Black Gay Creatives of the 1980s
Despite never being celebrated within mainstream black and LGBT media outlets like Ebony, Jet, and The Advocate magazines, black gay men throughout the 1980s utilized their creative talents to promote, celebrate and challenge others’ perceptions of being black, male, and gay during the decade. Through their works, these men strove for equal rights and inclusivity within the black and gay communities.
…to promote images and perceptions of black men that washed out practices of ostracization, vilification, and fetishization.
Riding the waves of social and cultural activism that crashed through the 1970s, writer Joseph Beam, filmmaker Marlon Riggs, and poet Essex Hemphill used their art to make names for themselves, and encourage those around them to acknowledge the racism and homophobia impacting the lives of black LGBT citizens. Like their non-black contemporaries, Beam, Riggs, and Hemphill were openly gay men during a time when it meant career suicide and social ostracization in the society at large. As stated in a 2017 HuffPost article by Eric Jimenez-Lindmeier, “…in the 80s no one talked about actually being gay.” But through their works, Beam, Riggs, and Hemphill pushed to make being gay and black assets to their characters, not detriments.
Most known for his 1986 anthology titled, In The Life, Joseph Beam (1954–1988) was a Philadelphia-born writer and activist committed to sharing the experiences of black gay men. His anthology is a collection of works by 26 authors, encompassing social commentary, poetry, fiction, and essays. “We are Black men who are proudly gay. What we offer is our lives, our love, our visions… We are coming home with our heads held up high (Beam, 1986).” Beam began gathering the materials for In The Life in 1982. He hoped to fill the void left vacant by mainstream LGBT media, to promote images and perceptions of black men that washed out practices of ostracization, vilification, and fetishization.
Beam also attempted to bridge the divide between black straight and gay men. Growing up in predominantly black communities, he went to predominantly white and elite institutions like Pennsylvania’s Malvern Preparatory School. “I’ve always been too white, or too black, or too much like a sissy, or too smart… (Mumford, 131).” Not finding his sense of community in Philadelphia’s Center City gay neighborhood in the early 1980s, Beam believed that sharing the plight of being black men could help gays feel a sense of belonging if they celebrated their similarities with straight men. He wanted black gay men to find their voices by reaching across the gay-straight chasm.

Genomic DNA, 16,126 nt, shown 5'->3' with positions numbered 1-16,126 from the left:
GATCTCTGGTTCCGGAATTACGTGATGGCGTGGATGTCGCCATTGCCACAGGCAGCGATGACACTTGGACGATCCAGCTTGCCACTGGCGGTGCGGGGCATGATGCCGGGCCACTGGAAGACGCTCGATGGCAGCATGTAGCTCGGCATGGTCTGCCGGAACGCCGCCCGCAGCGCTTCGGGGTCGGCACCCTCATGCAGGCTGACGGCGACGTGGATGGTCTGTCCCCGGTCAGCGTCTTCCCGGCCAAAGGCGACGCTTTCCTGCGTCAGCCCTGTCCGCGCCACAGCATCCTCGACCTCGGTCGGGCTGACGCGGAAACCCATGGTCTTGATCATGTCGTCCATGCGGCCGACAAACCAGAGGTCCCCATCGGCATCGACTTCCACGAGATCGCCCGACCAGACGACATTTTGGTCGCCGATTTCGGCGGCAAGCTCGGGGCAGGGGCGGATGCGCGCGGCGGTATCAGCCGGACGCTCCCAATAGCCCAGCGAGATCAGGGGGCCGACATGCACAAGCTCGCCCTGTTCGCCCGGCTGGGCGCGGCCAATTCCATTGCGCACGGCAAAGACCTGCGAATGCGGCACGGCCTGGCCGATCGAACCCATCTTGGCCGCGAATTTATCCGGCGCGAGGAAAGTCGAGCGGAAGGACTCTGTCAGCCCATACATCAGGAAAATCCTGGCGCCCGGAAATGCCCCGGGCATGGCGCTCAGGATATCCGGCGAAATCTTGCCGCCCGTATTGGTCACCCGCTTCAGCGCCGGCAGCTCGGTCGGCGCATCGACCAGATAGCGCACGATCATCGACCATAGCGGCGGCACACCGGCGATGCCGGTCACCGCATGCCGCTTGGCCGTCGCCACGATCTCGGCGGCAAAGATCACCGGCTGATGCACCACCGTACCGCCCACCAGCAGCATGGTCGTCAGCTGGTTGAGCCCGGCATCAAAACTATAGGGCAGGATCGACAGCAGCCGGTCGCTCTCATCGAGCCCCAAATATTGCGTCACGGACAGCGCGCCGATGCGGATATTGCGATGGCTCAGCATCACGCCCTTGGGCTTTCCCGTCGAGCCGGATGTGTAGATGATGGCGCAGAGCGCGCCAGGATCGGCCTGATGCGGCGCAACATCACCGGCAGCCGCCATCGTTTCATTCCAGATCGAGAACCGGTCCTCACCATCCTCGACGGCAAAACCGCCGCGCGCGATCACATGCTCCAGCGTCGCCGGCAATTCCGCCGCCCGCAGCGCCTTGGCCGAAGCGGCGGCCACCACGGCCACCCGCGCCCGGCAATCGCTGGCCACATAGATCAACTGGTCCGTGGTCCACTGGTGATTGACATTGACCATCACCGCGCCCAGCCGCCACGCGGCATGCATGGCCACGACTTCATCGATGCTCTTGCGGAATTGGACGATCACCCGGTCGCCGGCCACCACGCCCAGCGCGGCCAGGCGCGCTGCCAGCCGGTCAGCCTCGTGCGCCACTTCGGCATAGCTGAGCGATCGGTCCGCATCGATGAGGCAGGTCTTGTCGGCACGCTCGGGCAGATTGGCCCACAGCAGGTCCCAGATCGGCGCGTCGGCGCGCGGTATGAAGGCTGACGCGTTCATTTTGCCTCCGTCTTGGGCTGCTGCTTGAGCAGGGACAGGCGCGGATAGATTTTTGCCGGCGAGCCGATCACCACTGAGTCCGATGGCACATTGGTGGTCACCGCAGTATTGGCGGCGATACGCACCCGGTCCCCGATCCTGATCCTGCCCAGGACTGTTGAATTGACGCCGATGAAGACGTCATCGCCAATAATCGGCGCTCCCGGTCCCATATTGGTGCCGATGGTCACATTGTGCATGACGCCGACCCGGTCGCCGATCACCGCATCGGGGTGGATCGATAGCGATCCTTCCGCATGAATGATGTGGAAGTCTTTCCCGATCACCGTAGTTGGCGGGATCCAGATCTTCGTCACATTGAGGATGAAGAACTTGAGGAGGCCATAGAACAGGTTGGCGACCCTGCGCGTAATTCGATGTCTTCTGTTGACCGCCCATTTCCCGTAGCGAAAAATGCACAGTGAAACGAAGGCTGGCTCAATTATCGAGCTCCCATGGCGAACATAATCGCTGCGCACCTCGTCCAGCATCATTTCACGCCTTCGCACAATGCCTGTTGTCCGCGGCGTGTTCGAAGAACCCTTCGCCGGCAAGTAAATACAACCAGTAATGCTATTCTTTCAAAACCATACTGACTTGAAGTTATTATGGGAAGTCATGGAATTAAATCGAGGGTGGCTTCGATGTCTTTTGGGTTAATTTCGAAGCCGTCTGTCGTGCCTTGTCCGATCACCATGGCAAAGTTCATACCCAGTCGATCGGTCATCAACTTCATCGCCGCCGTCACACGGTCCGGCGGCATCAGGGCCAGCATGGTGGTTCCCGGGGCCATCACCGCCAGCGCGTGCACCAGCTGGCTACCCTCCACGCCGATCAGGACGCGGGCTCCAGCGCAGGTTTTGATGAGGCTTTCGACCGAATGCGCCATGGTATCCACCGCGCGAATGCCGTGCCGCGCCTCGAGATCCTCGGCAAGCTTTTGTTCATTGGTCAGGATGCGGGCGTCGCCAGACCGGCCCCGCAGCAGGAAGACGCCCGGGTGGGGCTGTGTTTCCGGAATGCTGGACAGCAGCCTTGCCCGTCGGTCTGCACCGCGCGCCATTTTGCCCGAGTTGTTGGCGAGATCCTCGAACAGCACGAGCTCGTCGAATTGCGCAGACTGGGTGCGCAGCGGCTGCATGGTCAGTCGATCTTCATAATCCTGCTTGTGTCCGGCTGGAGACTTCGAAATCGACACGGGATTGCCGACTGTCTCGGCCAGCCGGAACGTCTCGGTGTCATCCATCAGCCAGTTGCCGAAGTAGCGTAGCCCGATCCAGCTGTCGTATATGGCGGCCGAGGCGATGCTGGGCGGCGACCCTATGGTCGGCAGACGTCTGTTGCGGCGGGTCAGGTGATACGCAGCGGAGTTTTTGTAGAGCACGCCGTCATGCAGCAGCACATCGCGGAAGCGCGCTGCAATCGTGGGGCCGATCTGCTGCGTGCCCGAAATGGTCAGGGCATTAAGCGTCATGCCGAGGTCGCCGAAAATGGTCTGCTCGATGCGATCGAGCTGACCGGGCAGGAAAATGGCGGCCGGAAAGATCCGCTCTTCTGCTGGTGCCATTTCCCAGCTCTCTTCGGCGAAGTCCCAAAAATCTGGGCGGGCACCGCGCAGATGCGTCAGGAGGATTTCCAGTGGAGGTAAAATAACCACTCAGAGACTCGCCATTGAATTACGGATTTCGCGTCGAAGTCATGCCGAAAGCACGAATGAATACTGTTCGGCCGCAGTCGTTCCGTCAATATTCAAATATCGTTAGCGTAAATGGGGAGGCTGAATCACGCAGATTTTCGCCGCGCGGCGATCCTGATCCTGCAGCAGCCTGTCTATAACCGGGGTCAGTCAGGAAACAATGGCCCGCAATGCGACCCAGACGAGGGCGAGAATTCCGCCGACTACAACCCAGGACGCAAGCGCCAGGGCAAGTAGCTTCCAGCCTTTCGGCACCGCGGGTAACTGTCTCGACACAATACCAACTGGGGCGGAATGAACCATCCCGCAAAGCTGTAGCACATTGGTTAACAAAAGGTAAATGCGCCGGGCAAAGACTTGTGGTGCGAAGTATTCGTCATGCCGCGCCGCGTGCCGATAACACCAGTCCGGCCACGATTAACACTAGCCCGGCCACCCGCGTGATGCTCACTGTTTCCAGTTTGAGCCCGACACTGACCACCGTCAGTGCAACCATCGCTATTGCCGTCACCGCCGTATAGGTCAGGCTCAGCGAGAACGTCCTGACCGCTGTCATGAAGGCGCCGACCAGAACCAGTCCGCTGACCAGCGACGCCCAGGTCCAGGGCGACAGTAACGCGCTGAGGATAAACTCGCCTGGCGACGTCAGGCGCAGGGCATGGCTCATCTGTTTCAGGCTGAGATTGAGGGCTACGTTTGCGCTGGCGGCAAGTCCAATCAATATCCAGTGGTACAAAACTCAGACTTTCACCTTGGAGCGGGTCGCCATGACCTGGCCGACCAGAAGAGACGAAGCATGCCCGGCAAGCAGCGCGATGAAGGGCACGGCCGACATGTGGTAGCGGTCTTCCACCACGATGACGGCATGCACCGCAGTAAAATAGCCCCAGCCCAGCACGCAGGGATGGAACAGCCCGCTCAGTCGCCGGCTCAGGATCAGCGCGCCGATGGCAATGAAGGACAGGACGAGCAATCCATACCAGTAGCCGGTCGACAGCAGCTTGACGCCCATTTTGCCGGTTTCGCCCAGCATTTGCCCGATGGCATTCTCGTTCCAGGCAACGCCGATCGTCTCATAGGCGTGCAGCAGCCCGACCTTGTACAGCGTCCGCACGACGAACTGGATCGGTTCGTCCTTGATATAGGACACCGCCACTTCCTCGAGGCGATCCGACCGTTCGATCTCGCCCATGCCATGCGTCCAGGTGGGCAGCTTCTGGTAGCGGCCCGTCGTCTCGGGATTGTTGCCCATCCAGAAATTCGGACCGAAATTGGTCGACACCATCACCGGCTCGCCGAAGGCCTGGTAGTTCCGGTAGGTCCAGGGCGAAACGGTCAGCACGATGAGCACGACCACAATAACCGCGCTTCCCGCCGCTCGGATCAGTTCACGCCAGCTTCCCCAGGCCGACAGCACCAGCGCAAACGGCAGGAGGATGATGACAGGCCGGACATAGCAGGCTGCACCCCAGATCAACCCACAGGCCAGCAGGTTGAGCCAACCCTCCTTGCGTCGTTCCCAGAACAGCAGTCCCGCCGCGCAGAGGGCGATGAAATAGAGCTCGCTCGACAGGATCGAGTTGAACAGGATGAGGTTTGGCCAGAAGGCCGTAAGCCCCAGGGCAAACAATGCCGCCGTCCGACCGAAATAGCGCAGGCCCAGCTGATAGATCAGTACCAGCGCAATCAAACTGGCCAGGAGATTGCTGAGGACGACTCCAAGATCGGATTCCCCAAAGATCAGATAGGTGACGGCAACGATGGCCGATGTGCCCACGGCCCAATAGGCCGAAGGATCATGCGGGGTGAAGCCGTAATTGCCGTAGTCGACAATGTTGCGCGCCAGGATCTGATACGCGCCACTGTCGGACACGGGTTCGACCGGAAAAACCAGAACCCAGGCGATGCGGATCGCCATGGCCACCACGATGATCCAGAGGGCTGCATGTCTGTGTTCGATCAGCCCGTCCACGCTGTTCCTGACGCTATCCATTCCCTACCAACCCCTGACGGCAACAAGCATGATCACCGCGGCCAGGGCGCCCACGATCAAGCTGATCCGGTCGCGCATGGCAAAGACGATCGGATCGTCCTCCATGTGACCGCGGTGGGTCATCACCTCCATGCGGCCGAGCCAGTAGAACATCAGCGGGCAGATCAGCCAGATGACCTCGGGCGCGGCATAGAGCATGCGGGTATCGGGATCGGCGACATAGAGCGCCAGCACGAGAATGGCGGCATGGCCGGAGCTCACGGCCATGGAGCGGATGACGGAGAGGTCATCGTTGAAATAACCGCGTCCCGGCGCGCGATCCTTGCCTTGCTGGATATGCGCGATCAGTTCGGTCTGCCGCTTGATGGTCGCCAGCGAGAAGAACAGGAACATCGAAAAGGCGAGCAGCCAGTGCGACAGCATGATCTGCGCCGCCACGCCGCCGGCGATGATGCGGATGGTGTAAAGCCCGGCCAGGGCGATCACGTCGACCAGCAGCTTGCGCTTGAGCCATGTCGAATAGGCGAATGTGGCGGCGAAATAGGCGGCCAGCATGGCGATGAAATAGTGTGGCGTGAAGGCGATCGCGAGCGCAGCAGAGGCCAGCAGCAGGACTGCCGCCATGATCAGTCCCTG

Filmmaker, activist, and educator Marlon Riggs (1957–1994) came to the forefront of America’s awareness with his 1989 documentary Tongues Untied. Melding Riggs’ poetry and personal experiences, the film showcases the space black gay men inhabit, existing between the homophobia in black communities, and the racism permeating gay neighborhoods like San Francisco’s Castro, New York’s Chelsea, and Los Angeles’s West Hollywood. “We can’t escape the reality that within gay and lesbian America, racism continues to pervade this world as it does elsewhere (UCLA Film & Television Archive, 1992).”
Born in Fort Worth, Texas into a military family, Riggs spent part of his childhood in West Germany. His acceptance of himself as a gay man began as an undergraduate at Harvard University, where he also realized the challenges of inhabiting both black and gay spaces. “…moved further still beyond the cluster of ‘Black Tables,’ where I knew deep down, no matter how much I masqueraded, my true self would show and would be shunned; and sat, often alone, eating quickly… (Encyclopedia.com, 2020).”